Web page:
Newspaper article The Florida Times Union

Adrift in Jacksonville Legal Disputes Strand Sailors Far from Home

Newspaper article The Florida Times Union

Adrift in Jacksonville Legal Disputes Strand Sailors Far from Home

Article excerpt

Neither Valerij Bashinskij nor his 21-member crew can leave their ship, which is anchored on a deserted pier at the old Jacksonville Shipyard.

The Nord Lady's crew is not under arrest, but their 500-foot refrigerator vessel is, seized by U.S. marshals over a commercial dispute involving a $1.7 million cargo of frozen chicken.

For the last month, the Border Patrol has barred the Lithuanian sailors from coming ashore, leaving the crew stranded without pay and in legal limbo aboard their own ship.

The sailors are not alone in their confinement.

Across the world, many crews are finding themselves in similar straits, caught up in legal disputes not of their own making, aliens in strange lands without the resources to return home, victims of economic distress in the world shipping industry.

Ship seizures and stranded crews are on the rise, said Douglas Stevenson, director of the Center for Seafarers' Rights in New York City.

"With the downturn in the world economy . . . freight rates are down and a lot of the marginal operators don't have the resources to tide them over," he said.

Russian and Romanian operators, laden with big debts, have been particularly hard hit, he said.

None of the attorneys involved with the Nord Lady's case put any blame on the stranded crew.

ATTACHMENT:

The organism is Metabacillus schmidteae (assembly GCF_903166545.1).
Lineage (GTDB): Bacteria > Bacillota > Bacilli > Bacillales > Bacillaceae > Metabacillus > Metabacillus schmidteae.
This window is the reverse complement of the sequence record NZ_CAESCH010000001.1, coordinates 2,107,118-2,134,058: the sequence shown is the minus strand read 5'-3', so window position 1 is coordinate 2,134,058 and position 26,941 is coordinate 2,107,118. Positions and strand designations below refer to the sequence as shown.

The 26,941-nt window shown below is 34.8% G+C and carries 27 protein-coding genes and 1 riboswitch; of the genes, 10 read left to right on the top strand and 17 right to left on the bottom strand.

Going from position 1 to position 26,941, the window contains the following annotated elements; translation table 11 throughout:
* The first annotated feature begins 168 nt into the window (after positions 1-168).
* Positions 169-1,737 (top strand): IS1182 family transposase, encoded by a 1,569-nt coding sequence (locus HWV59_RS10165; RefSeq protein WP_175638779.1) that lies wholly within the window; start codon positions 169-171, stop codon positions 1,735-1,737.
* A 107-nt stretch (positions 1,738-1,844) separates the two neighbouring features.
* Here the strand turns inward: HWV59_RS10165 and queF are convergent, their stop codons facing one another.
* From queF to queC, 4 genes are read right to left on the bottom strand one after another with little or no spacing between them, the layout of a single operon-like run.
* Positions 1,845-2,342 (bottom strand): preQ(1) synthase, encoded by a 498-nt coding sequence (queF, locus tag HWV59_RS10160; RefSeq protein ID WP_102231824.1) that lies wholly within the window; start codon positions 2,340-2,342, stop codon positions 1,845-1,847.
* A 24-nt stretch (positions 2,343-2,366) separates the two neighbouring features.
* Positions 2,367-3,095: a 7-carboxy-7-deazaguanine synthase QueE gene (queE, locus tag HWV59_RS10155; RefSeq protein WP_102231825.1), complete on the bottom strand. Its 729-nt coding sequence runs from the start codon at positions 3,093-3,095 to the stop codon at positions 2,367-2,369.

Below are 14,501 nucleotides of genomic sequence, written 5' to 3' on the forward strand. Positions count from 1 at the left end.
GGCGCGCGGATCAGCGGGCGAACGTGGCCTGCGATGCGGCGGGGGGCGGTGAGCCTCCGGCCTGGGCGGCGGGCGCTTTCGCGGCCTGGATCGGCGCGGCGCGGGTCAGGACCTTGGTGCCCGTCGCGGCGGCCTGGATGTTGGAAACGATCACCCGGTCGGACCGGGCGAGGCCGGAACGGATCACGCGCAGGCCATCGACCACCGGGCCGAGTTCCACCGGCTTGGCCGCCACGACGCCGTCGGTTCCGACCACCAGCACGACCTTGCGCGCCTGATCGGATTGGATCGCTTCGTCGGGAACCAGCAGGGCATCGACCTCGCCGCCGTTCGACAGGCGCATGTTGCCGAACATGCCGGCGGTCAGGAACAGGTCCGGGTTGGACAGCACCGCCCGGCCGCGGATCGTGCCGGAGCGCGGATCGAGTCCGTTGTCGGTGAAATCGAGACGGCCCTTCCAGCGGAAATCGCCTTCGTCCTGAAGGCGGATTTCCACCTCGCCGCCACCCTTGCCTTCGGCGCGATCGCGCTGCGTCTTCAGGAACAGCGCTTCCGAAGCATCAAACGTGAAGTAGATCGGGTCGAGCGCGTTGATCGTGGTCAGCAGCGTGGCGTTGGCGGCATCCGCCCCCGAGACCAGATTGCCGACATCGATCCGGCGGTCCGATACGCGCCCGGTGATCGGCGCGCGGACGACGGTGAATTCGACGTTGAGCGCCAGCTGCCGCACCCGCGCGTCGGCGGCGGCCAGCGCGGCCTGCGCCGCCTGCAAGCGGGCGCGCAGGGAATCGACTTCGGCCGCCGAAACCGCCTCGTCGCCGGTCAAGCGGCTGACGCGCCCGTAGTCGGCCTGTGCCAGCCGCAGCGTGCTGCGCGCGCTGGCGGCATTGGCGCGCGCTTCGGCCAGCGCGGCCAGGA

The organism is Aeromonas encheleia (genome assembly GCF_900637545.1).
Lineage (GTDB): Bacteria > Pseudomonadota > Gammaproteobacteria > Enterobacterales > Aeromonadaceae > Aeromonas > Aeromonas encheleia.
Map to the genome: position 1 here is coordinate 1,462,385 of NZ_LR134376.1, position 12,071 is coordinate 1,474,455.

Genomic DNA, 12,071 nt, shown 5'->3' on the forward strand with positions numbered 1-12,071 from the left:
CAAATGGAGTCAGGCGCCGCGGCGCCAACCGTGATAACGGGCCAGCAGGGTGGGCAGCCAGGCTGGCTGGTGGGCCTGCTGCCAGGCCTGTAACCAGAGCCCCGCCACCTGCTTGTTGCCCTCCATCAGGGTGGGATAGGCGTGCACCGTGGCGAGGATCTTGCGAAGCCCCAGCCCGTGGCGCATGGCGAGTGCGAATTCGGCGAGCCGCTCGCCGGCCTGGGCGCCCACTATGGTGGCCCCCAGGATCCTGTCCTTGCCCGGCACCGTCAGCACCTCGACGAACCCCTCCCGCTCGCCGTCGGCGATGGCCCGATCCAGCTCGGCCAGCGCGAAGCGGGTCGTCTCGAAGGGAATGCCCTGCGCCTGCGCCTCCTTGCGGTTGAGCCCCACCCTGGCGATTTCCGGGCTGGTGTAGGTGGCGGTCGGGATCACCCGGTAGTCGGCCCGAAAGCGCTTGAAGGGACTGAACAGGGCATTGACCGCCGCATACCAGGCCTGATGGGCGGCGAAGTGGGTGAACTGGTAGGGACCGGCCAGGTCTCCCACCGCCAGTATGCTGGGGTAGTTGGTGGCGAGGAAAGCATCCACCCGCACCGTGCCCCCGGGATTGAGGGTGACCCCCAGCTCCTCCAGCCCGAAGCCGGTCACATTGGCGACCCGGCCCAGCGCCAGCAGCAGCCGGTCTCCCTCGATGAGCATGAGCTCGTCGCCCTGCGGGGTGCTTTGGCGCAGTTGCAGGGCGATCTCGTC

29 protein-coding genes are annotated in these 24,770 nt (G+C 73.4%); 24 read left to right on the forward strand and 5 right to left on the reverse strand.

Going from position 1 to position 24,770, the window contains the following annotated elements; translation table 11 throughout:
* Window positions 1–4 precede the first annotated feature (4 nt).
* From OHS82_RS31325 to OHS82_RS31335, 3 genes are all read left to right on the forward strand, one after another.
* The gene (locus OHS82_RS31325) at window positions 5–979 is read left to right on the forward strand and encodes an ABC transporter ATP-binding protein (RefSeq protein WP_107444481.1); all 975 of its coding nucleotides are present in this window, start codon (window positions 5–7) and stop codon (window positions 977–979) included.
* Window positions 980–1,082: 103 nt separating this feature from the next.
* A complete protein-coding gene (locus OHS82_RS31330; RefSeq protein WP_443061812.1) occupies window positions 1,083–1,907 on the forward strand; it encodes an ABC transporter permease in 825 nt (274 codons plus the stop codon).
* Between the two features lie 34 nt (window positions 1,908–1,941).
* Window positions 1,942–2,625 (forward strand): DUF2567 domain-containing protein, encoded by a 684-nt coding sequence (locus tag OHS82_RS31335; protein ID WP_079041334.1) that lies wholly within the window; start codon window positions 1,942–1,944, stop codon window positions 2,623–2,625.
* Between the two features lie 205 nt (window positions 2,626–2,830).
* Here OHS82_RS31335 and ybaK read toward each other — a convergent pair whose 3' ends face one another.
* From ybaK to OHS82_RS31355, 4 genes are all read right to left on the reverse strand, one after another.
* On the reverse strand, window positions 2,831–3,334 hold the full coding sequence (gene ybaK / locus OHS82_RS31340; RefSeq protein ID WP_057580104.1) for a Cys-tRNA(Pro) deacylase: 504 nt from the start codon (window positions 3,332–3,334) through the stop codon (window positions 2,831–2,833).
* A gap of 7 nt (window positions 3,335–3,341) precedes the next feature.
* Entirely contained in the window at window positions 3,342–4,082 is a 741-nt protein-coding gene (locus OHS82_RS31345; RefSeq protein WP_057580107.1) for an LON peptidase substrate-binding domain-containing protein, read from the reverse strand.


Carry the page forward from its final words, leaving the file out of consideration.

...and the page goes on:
"If I had some fault in this case, I could understand," said Bashinskij, speaking slowly in broken English. "But the crew members had nothing, not even 0.01 percent fault."

The sailors on the Nord Lady at least have company nearby.

Crew members can wave across their decks to the 10-person crew of the Andreea and find some solace. The six Romanians and four Cubans aboard that vessel have been stuck in similar circumstances since late September.

In August 1998, a different crew of the Nord Lady picked up a shipment of frozen chicken in Jacksonville and transported it to St. Petersburg, Russia, said Rod Sullivan, a Jacksonville attorney who represents the current crew.

There, the cargo was unloaded in circumstances that are now in dispute, but the chicken provider, Jackson, Miss.-based American Poultry Inc. never got paid, said Chad Roberts, a Jacksonville attorney representing the firm. …

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